History of the Dumas Noon Lions Club from members handbook.
The Dumas Noon Lions Club, who sponsor and operate the Dumas Dogie Days, are the senior civic club in Moore County, tracing their roots back to 1930. For over five decades the active club has operated Dumas Dogie Days, the largest annual Moore County, Texas celebration, which has grown tremendously over its history. Profits from this activity fund a long list of Lions programs as well as local Moore County charities. The club has grown, along with its largest project, and is now recognized as the 5th largest Lions Club in the International Lions Organization with 230 members in 2015. It truly is a club with a tradition of spirit and action. The number of members were quite smaller when the Dumas Lions met for the first time on August 27, 1930… with 23 members listed. The noon luncheon meeting was held in the Butler Cafe, the Lions' home for several years. Julius Weidling, a Dumas real estate dealer, was the first president. Noel McDade, was the first vice president. Gayle Crigler was the secretary/treasurer. H.A. McHenry, the Tail-Twister, and I.E. Walker the Lion Tamer. Directors were Bob Powell, K.A. McAdams, and Floyd Elliott. There were 33 members by the time the club's charter night banquet was held on September 29, 1930. Lion’s delegations from Amarillo, Dalhart, Stratford, and Spearman attended the gala affair. It was the social event of 1930. Charter members included are as follows: R.C. Anthony, Wiley Fox, R.E. Ponce, B.E. Bard, S.H. Haile, Walter Powell, M.A. Brown, A.F. Harvey, Bob Powell, Lucian Burnett, Charles Jameson, K.A. McAdams, J.H. Butler, E.W. Kimbill, Noel McDade, V.R. Crabtree, George E. Lewis, Rev. H.A. McHenry, Gayle Crigler, E.S. Makeig, F.W. Reid, Guy Dillingham, Ralph W. Miller, M.A. Turner, Charles W. Divelbiss, J.V. Mills, E.E. Walker, Floyd Elliot, A.E. Moore, abd Julius Weidling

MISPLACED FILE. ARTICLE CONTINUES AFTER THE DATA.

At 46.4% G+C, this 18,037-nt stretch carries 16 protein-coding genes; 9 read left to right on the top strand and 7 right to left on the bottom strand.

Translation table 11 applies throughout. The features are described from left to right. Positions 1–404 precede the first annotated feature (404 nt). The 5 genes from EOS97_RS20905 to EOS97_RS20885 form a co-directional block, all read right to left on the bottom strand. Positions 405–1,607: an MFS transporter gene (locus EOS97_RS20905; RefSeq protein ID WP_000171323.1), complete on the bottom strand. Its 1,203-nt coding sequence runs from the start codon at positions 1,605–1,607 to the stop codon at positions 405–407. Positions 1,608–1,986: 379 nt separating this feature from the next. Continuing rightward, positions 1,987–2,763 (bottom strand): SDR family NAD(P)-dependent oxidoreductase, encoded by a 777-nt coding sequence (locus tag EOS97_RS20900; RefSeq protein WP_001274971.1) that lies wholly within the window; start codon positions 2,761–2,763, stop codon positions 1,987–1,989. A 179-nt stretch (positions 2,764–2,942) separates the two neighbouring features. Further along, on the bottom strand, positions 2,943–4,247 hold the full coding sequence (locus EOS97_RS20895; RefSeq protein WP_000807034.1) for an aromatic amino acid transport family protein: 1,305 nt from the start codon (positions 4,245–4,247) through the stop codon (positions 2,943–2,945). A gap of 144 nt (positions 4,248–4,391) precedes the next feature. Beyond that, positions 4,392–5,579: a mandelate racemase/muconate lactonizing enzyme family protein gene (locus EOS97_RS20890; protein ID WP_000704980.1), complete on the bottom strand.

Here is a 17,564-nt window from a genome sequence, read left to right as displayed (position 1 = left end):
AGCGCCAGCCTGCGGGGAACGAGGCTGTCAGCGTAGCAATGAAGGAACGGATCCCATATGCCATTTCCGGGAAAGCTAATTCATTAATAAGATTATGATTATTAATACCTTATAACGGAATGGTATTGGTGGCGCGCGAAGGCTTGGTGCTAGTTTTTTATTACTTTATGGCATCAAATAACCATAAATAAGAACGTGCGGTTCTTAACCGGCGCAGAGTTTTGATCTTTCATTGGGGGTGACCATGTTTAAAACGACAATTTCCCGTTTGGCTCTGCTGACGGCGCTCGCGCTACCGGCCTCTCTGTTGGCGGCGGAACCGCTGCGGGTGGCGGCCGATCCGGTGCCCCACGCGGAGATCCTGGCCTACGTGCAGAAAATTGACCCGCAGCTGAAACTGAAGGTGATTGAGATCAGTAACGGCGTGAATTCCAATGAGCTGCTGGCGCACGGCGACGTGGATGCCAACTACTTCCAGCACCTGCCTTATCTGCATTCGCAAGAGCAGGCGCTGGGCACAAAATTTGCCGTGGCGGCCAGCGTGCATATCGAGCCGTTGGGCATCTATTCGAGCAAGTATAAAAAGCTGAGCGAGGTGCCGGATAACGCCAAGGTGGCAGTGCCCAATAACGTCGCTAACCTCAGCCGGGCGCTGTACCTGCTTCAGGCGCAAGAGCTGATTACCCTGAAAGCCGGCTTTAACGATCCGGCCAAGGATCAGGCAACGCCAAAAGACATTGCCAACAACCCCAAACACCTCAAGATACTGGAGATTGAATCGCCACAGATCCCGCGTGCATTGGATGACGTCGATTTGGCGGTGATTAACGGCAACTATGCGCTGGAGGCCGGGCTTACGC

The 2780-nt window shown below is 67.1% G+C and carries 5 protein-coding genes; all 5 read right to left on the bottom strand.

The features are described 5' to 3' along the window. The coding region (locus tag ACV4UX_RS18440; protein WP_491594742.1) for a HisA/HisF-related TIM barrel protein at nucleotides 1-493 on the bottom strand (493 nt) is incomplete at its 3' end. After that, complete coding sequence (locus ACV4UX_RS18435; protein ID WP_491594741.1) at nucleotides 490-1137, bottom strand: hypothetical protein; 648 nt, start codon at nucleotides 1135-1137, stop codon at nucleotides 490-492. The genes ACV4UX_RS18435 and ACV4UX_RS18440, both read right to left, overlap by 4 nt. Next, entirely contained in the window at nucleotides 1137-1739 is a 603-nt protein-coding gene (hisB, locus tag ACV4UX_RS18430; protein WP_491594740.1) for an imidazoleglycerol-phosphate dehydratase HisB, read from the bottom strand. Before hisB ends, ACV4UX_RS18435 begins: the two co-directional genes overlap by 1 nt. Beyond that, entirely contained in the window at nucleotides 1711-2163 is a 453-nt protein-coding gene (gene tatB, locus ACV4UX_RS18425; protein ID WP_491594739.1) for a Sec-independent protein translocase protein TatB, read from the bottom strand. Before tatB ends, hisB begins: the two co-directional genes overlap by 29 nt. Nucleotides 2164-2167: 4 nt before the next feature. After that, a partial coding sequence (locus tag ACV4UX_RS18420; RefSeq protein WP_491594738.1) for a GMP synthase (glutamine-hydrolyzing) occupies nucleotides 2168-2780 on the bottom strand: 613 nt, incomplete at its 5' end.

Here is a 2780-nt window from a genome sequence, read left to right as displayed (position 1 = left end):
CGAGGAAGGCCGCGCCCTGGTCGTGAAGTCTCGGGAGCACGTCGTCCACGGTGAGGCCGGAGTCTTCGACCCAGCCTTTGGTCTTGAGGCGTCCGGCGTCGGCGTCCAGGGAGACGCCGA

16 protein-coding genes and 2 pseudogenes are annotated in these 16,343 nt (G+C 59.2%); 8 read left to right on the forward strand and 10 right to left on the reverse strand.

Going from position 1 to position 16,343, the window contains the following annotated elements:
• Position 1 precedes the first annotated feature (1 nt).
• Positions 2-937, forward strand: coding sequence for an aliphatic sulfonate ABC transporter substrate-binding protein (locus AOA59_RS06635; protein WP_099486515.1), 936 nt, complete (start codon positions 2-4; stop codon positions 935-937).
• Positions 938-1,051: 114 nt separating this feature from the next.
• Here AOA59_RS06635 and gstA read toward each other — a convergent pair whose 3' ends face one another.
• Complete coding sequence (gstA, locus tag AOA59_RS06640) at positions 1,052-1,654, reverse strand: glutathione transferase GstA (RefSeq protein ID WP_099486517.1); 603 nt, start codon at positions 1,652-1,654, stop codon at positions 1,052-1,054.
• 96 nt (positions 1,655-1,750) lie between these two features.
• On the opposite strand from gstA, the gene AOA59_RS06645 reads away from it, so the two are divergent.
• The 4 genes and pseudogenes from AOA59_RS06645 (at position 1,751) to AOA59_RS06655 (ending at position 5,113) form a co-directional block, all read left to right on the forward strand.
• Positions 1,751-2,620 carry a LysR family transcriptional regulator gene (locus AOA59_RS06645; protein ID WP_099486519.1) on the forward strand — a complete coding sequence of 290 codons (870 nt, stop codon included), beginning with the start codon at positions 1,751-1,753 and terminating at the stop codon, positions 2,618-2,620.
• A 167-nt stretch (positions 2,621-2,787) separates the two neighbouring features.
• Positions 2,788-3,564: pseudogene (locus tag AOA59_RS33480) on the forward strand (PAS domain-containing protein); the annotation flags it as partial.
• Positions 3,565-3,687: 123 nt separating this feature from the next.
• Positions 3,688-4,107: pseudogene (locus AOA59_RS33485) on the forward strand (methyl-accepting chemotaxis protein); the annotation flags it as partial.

Charter night, incidentally, came three days after Dumas residents voted 78 to 2 to incorporate the city. The year 1930 saw a number of major advances in the small village that was growing into a town. Lions District Governor, Sam Braswell Clarendon publisher, headed up the charter night program, also held at the Butler Café. President Potter Underwood of the Amarillo Lions was on the program along with the presidents of Lions Clubs at Stratford, Spearman, and Dalhart. There were singing groups from the Amarillo and Dalhart Lions, along with singers from the Dumas schools. Vice President McDade welcomed the visitors to Dumas and President Wielding accepted the club's charter in a short talk. The next week the Dumas Lions were into another civic project... sponsoring a citywide cleanup of the newly incorporated City of Dumas with some 640 residents. This was the first of hundreds of public programs in which the Dumas Noon Lions has figured in 68 years in Moore County, TX and with the International Lions. President Weldling, an enthusiastic civic booster, also was an accomplished pianist, able to liven up meetings with his skill. Mr. and Mrs. Tom Mills was an early musical program for the club, he on the violin, and Mrs. Mills playing the guitar. The weekly meetings, then as now, furnished a forum for public projects. An October 1930 meeting had Dumas school growth and needs explained by Supt. J.W. Reid, a longtime club member. At another, a discussion centered on the city's muddy streets... the newly incorporated city had no paving and few streets were even graded. Boss Lion Weidling proposed that the club sponsor a lighted Christmas tree for the holiday season. They did even more than this...Christmas week the Lions erected a large tree at Dumas Avenue and Andrews Street, (now Seventh Street), along with strands of lights out from this intersection. The club was well underway when the Depression came in force, and activities were suspended. The simple cost of dining out and club membership dues were too much for many members and the club took a hiatus during the hardest days of the Depression. The Dumas Noon Lions Club were reinstated by 1937, when Ed Berg was president, and has grown steadily since. For a time, they met at the old First Christian Church building in west Dumas. The women of the Church prepared and served the weekly meal.